Feed The Beast
In August 2022, the public perception of Kim Petras began to shift after a TikTok of her and Sam Smith’s upcoming collaboration, “Unholy,” was released. Its all-consuming, dark energy filled the studio Petras and Smith were in — people flooded to the comments, begging for them to release the song.
A month later, they did, but as it turns out it was one of the biggest red herrings of 2022 — the studio version, compared to a live showing, was corny, and lacked the impact the studio’s speakers had. Combining Gregorian chants about a family broken by cheating and a familiar Petras verse about luxury brands, the song was a total dud, but rocketed to No. 1 on the Billboard Hot 100 anyway due to the immense online hype. The idea of the song, more than its actual content, seemed to be what the general public rallied around — two queer people with a No. 1 song at a time when government leaders and extremists tried everything to deny people like them existed.
That song is tacked on to the end of Feed The Beast, Kim Petras’ long-awaited “debut” studio album. It’s an alleged first effort, as Feed The Beast arrives after two Halloween-themed EPs, a mixtape, her scrapped album labeled Problématique, and last year’s Slut Pop EP, a collection so stupidly raunchy and one-dimensional it’s best to be categorized as a parody album, a persona Petras was in character for. After her delicious run of bubbly, bitchy dance-pop singles from 2017-2018, eyes were on her to be a frontrunner in pop’s comeback.
The result? Feed The Beast is okay. For someone so poised to be a future player in inventive hyperpop, most of the production choices on the album are soulless, verging on seeming generated by AI in order to keep listeners awake. “Thousand Pieces” and “Hit it From the Back” are easily the most egregious offenders, the latter being so repetitive and trite the backing track almost seems sleepy, as if it could peter off at any moment. Often, there’s such a mishmash of different styles that Feed The Beast seems like a patchwork quilt of different styles, personalities, leading to confusion about what the album actually is. “Coconuts” was allegedly on the scrapped Problématique album, a silly, tropical romp about her boobs, “Claws” seems like a throwback to her TURN OFF THE LIGHT days, “King of Hearts” and the title track are welcome, momentous Europop bangers, yet “Unholy” is a bizarre addition where Petras isn’t even the lead vocalist, more Sam’s song than hers.
There’s one more major collaboration on the album: “Alone”, with heavy-hitter rap star Nicki Minaj. Originally teased on TikTok — noticing a pattern? — people once again got excited for the song, which samples Alice Deejay’s 1999 Europop hit “Better Off Alone.” “I’ve been trying to give it to you all night / What’s it gonna take to get you all alone?” Petras asks in the chorus of the song amidst the instrumental’s momentous beat, exploding into catchy, trashy pop at any moment. But when the song arrived, there was no beat drop, no outlet for a rush — instead, the song devolved into a hazy trap beat where Petras’ lyricism is unsurprisingly trite (Minaj’s verse is fine). It was a total and complete fakeout: at least Bebe Rexha, who similarly mutilated a kitschy dance track with last year’s “I’m Good (Blue),” had the foresight to match the song’s mood and deliver a high-energy dopamine hit. “Alone” is as if a DJ repeatedly brought the crowd on edge just to turn off the music; it was such a catastrophe she had to release remixes to appease the fans demanding a version where she ramps up the energy. It was a bizarre choice that bungled the album’s rollout — Petras was able to reach these heights on previous singles and album cuts like “King of Hearts” and “Castle in the Sky”: how was this so badly misjudged here?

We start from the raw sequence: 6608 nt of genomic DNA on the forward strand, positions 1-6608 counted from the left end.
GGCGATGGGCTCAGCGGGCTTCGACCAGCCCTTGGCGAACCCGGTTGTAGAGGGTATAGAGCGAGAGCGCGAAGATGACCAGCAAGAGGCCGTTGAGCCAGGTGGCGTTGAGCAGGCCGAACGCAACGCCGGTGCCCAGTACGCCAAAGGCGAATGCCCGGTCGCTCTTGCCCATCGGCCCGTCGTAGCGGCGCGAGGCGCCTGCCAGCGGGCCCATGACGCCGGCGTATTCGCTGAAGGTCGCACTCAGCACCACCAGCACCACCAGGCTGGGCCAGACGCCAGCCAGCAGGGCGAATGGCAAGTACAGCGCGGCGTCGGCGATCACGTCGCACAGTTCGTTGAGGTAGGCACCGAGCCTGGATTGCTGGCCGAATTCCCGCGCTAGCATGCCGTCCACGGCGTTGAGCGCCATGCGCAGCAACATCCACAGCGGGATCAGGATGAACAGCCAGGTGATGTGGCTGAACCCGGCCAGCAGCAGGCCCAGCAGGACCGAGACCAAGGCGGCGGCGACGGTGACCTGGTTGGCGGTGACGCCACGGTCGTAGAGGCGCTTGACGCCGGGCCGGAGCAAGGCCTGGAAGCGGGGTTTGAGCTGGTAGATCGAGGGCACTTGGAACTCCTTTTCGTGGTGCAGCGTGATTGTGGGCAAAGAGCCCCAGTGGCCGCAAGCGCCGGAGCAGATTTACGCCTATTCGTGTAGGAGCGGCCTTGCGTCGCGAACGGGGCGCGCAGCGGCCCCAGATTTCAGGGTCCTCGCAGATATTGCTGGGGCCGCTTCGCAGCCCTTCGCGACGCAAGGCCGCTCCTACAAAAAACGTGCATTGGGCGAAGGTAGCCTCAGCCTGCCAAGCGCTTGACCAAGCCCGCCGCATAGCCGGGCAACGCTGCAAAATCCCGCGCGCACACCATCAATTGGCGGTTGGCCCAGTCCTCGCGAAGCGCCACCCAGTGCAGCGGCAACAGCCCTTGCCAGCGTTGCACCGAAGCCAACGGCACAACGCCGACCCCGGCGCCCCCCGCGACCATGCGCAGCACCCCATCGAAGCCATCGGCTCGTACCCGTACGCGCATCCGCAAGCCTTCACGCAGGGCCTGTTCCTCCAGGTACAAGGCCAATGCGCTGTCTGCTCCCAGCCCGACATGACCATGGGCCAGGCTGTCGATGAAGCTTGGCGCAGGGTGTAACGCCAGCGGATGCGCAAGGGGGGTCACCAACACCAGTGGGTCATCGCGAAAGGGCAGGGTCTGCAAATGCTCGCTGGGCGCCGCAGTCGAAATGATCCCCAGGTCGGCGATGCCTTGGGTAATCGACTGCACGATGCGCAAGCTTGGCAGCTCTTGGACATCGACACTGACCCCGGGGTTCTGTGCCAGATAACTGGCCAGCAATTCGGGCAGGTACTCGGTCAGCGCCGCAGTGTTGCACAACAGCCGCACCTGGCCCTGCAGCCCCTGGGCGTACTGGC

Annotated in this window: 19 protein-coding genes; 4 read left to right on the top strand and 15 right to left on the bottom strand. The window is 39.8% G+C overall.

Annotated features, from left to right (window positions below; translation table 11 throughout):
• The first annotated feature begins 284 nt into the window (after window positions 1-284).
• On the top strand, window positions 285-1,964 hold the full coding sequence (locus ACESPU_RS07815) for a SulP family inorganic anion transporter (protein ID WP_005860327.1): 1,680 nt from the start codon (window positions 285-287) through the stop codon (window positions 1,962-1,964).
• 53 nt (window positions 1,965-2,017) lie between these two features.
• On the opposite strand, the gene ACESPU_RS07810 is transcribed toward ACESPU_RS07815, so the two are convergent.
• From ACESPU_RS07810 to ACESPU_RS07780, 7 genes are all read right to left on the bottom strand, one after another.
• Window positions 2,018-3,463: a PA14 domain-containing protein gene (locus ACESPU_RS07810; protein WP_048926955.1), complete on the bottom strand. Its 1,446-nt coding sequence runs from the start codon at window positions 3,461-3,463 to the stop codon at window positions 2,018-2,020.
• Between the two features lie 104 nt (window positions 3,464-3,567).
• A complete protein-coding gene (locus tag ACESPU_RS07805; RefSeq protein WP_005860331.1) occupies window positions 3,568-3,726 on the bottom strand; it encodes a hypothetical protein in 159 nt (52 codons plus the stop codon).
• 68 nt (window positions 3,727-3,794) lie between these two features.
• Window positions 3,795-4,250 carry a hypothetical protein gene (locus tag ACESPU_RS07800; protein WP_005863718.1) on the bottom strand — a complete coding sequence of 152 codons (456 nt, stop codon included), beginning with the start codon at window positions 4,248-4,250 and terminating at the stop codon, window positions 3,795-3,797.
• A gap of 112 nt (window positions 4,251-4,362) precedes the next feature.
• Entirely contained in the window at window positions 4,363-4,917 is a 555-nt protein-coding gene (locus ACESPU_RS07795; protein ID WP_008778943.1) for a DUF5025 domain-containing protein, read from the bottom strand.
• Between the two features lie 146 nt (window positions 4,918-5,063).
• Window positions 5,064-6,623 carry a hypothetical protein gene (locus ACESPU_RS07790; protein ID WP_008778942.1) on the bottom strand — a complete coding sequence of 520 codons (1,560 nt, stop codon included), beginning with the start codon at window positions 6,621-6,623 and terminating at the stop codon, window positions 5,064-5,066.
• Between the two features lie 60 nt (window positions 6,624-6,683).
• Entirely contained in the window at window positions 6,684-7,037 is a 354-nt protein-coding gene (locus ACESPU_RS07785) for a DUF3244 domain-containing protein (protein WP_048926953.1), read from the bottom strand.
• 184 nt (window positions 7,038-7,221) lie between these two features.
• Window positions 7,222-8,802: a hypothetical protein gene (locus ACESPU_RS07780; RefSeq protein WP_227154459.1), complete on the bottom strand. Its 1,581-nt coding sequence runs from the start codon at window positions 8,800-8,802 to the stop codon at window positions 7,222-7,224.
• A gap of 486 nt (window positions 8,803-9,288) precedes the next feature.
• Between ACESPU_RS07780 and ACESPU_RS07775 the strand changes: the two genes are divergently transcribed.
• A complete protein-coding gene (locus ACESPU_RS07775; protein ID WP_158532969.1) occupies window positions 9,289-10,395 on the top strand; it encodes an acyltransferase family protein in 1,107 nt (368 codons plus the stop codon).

Feed The Beast is not devoid of good pop songs — the previously mentioned “King of Hearts” is a steamrolling, powerful anthem; “brr” utilizes a proto-SOPHIE beat (whom Petras has collaborated with before) to create an intoxicating and creative track; “Sex Talk” is a bouncy bop, despite its trite lyrics; “uhoh,” despite her insistence that “Everything I drop is a banger”, is a good time. And fine, let’s throw “Coconuts” in there as well — its main selling point is that it’s fun, which makes up for the album’s serious lack of personality. Alt-pop star BANKS also tries her best on “BAIT”, a more well-managed version of “Unholy”, but her scream-singing seems like it’s compensating a bit too much.
Kim Petras misjudged the moment. Feed The Beast is full of choices that actively work against her, when before her style of pop was easy and fun. Her collaborations with Minaj and Smith weigh the album down instead of showcasing her strengths, and when she does get the beat going, it’s usually bogged down with lyrics that anyone familiar with pop music has heard multiple times before. Feed The Beast is a nervous debut, one whose disconnected styles showcase Petras in a state of confusion of where to go.
Order Feed The Beast by Kim Petras HERE
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